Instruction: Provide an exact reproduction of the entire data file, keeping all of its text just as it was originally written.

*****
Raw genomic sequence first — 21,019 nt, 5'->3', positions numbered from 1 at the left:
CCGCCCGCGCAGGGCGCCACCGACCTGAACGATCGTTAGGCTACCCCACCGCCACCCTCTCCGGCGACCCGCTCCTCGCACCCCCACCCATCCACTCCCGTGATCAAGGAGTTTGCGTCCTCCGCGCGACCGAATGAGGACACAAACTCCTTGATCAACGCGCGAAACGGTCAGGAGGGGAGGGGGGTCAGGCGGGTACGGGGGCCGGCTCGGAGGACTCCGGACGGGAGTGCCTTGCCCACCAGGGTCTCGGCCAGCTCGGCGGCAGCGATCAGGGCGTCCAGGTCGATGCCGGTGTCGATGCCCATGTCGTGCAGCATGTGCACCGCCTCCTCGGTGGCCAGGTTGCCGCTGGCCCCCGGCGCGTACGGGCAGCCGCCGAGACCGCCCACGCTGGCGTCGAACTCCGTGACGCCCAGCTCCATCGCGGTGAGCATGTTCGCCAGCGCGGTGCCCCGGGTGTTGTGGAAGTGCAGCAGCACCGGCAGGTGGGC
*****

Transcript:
Raw genomic sequence first — 21,019 nt, 5'->3', positions numbered from 1 at the left:
CCGCCCGCGCAGGGCGCCACCGACCTGAACGATCGTTAGGCTACCCCACCGCCACCCTCTCCGGCGACCCGCTCCTCGCACCCCCACCCATCCACTCCCGTGATCAAGGAGTTTGCGTCCTCCGCGCGACCGAATGAGGACACAAACTCCTTGATCAACGCGCGAAACGGTCAGGAGGGGAGGGGGGTCAGGCGGGTACGGGGGCCGGCTCGGAGGACTCCGGACGGGAGTGCCTTGCCCACCAGGGTCTCGGCCAGCTCGGCGGCAGCGATCAGGGCGTCCAGGTCGATGCCGGTGTCGATGCCCATGTCGTGCAGCATGTGCACCGCCTCCTCGGTGGCCAGGTTGCCGCTGGCCCCCGGCGCGTACGGGCAGCCGCCGAGACCGCCCACGCTGGCGTCGAACTCCGTGACGCCCAGCTCCATCGCGGTGAGCATGTTCGCCAGCGCGGTGCCCCGGGTGTTGTGGAAGTGCAGCAGCACCGGCAGGTGGGC